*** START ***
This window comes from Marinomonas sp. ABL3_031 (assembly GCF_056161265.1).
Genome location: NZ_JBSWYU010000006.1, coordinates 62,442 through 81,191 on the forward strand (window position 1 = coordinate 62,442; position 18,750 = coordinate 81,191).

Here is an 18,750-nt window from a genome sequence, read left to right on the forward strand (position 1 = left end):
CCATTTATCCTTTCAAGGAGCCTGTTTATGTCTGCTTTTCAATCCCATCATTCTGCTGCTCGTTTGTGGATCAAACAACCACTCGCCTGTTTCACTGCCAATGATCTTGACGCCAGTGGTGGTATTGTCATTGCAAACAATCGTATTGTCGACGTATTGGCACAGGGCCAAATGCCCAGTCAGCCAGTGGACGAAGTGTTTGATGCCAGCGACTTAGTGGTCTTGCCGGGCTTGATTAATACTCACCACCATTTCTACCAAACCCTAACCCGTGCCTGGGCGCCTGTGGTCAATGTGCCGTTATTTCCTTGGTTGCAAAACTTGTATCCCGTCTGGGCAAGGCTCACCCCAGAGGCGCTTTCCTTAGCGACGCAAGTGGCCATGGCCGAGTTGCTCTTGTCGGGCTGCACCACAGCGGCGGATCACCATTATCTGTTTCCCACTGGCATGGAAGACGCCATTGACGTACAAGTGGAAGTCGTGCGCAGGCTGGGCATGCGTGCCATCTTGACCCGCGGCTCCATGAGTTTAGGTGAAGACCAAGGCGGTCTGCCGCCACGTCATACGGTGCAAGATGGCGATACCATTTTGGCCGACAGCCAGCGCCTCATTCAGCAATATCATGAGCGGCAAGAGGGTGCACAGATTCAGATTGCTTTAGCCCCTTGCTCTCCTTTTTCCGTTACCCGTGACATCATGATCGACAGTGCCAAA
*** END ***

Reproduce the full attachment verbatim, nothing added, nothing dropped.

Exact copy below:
This window comes from Marinomonas sp. ABL3_031 (assembly GCF_056161265.1).
Genome location: NZ_JBSWYU010000006.1, coordinates 62,442 through 81,191 on the forward strand (window position 1 = coordinate 62,442; position 18,750 = coordinate 81,191).

Here is an 18,750-nt window from a genome sequence, read left to right on the forward strand (position 1 = left end):
CCATTTATCCTTTCAAGGAGCCTGTTTATGTCTGCTTTTCAATCCCATCATTCTGCTGCTCGTTTGTGGATCAAACAACCACTCGCCTGTTTCACTGCCAATGATCTTGACGCCAGTGGTGGTATTGTCATTGCAAACAATCGTATTGTCGACGTATTGGCACAGGGCCAAATGCCCAGTCAGCCAGTGGACGAAGTGTTTGATGCCAGCGACTTAGTGGTCTTGCCGGGCTTGATTAATACTCACCACCATTTCTACCAAACCCTAACCCGTGCCTGGGCGCCTGTGGTCAATGTGCCGTTATTTCCTTGGTTGCAAAACTTGTATCCCGTCTGGGCAAGGCTCACCCCAGAGGCGCTTTCCTTAGCGACGCAAGTGGCCATGGCCGAGTTGCTCTTGTCGGGCTGCACCACAGCGGCGGATCACCATTATCTGTTTCCCACTGGCATGGAAGACGCCATTGACGTACAAGTGGAAGTCGTGCGCAGGCTGGGCATGCGTGCCATCTTGACCCGCGGCTCCATGAGTTTAGGTGAAGACCAAGGCGGTCTGCCGCCACGTCATACGGTGCAAGATGGCGATACCATTTTGGCCGACAGCCAGCGCCTCATTCAGCAATATCATGAGCGGCAAGAGGGTGCACAGATTCAGATTGCTTTAGCCCCTTGCTCTCCTTTTTCCGTTACCCGTGACATCATGATCGACAGTGCCAAA